By Mark Zalewski, North American Editor American cyclist Saul Raisin, who suffered life-threatening...
Raisin focusing on new forms of racing
By Mark Zalewski, North American Editor
American cyclist Saul Raisin, who suffered life-threatening injuries from a crash more than two years ago, is continuing his recovery and quest to raise awareness and money for brain injury research, with the second Raisin Hope weekend on October 4-6. The event offerings have expanded from last year to include a benefit ride, 5km fun run/walk, evening reception, auction and a pro/1/2 criterium in his hometown of Dalton, Georgia.
"Last year we had 1000 riders and raised $40,000," said Raisin. "We added the auction, 5km fun run/walk and a pro/1/2 criterium to do even more."
The proceeds from the events will go to his charity Raisin Hope, which is dedicated to helping people with brain injuries similar to his own. Raisin, who was one of American cycling's most promising young talents, has had a extraordinary recovery since his crash at the 2006 Circuit de la Sarthe racing for the French team Credit Agricole. Swelling of the brain put him into a coma from which some doctors thought he would not recover. However he did awaken, and four months after the crash Raisin was back on his bike, determined to ride again.
While many were skeptical of his ability to come back, his Credit Agricole team stood by him – and in 2007 he competed again, racing the time trial of the US professional championships. Though he finished last it was only nine seconds behind the next rider, and for someone who was never expected to walk again, racing alone was a win.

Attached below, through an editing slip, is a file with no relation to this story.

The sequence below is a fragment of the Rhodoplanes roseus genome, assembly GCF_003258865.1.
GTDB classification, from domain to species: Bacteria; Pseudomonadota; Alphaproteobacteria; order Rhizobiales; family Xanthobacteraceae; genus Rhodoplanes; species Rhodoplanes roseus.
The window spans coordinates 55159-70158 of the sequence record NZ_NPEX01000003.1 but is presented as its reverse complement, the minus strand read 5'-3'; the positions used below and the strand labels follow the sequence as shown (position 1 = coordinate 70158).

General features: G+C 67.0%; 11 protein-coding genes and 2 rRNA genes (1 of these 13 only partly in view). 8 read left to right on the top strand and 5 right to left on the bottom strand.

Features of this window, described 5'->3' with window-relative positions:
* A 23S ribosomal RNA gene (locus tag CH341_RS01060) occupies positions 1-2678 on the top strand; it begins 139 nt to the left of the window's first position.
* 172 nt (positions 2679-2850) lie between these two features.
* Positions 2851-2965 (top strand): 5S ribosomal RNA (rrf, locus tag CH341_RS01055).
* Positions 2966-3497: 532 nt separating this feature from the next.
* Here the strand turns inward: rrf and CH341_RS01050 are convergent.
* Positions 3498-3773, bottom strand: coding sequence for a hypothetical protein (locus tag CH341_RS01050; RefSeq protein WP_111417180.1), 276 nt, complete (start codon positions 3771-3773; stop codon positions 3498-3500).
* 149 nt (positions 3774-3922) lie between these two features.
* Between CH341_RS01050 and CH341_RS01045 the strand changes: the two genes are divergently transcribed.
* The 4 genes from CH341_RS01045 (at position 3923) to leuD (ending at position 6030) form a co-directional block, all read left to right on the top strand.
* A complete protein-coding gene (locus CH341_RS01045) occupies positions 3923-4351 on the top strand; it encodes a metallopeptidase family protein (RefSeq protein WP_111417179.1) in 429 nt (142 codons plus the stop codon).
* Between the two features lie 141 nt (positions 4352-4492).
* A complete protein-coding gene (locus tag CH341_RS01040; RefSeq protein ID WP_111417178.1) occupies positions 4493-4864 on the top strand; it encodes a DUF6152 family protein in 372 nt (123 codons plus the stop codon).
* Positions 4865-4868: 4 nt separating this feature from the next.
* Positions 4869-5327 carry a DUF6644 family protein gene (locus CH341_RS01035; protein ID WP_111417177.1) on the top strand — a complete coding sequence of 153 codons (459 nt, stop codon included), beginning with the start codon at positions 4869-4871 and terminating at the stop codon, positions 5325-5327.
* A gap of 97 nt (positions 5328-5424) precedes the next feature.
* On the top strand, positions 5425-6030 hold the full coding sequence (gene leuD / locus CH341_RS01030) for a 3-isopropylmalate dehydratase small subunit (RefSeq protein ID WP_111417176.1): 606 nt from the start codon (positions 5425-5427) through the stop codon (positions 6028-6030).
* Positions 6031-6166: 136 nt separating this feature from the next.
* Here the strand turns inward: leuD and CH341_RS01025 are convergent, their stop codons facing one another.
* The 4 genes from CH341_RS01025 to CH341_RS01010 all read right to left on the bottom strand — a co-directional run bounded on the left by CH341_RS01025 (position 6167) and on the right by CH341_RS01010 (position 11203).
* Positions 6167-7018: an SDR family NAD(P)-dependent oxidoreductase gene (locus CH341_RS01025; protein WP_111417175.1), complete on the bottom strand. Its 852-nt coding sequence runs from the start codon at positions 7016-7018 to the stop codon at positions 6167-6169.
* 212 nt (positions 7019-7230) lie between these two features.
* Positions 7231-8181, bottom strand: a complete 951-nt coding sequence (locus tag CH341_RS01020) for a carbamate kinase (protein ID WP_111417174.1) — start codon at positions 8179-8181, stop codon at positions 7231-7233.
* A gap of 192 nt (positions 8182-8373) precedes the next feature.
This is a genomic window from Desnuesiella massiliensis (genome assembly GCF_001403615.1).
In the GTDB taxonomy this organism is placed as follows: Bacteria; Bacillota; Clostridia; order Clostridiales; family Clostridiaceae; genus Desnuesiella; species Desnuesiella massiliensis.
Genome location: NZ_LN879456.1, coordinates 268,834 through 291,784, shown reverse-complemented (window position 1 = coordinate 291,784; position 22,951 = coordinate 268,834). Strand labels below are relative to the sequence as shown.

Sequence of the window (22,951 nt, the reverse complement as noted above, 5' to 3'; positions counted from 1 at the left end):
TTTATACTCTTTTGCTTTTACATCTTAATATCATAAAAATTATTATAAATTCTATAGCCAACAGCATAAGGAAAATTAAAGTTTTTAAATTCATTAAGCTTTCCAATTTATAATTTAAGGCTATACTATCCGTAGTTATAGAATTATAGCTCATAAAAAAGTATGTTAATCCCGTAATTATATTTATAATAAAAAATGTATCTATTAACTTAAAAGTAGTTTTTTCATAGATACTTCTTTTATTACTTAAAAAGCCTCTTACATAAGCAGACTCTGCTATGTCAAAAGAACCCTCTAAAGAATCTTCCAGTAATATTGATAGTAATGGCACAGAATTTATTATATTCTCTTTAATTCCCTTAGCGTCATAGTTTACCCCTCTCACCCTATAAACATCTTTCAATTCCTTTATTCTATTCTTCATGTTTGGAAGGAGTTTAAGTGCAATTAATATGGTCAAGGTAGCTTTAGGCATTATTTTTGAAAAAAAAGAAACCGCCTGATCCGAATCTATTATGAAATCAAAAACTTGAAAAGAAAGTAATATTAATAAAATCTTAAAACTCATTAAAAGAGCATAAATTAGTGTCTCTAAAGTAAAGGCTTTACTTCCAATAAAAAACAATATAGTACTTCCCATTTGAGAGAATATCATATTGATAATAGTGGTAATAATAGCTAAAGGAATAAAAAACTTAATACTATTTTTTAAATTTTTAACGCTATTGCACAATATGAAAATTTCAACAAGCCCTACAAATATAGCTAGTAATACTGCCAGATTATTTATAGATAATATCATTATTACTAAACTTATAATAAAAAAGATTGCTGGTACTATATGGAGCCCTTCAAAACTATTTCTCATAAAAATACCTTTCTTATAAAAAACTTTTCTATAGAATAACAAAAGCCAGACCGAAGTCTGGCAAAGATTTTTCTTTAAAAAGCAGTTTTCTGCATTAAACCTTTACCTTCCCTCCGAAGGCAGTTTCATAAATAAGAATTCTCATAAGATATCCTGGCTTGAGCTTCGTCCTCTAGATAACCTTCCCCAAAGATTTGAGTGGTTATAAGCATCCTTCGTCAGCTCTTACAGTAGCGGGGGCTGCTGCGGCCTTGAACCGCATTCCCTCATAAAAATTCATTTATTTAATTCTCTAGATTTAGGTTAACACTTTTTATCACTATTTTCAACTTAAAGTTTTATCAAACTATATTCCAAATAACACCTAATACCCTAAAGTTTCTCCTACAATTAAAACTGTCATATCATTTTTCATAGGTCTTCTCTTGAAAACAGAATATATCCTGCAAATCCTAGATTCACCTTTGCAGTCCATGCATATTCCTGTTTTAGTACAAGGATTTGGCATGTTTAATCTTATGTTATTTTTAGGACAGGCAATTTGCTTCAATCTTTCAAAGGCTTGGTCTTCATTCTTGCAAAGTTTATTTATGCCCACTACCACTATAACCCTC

Though his return to road racing in the peloton was not possible, Raisin is still moving forward with other racing plans. He told Cyclingnews that one of the reasons for having a 5km run/walk is because he is training for the New York City Marathon, which is part of a larger plan to compete in Ironman triathlons.
"Right now I am just riding a lot and running a lot, but I just want to complete the Ironman next year," he said. "I can swim two miles and ride a 100 no problem, but the running is going to be the hardest part for me. When I started it took me 30 minutes to do a mile and now I can do at seven minute mile."
"But there is no reason that I can't do a marathon too!"
Many notable names and companies have donated items for the auction, including a Tour of California yellow jersey signed by Levi Leipheimer. As well, many guests will be on hand for the events, including Garmin-Chipotle's Timmy Duggan, who himself had a head-injury scare at the Tour de Georgia in April and made his return to racing at the US professional time trial championship.
More information about the charity and events, as well as information about brain injury recovery, can be found at: http://raisinhope.ning.com/.
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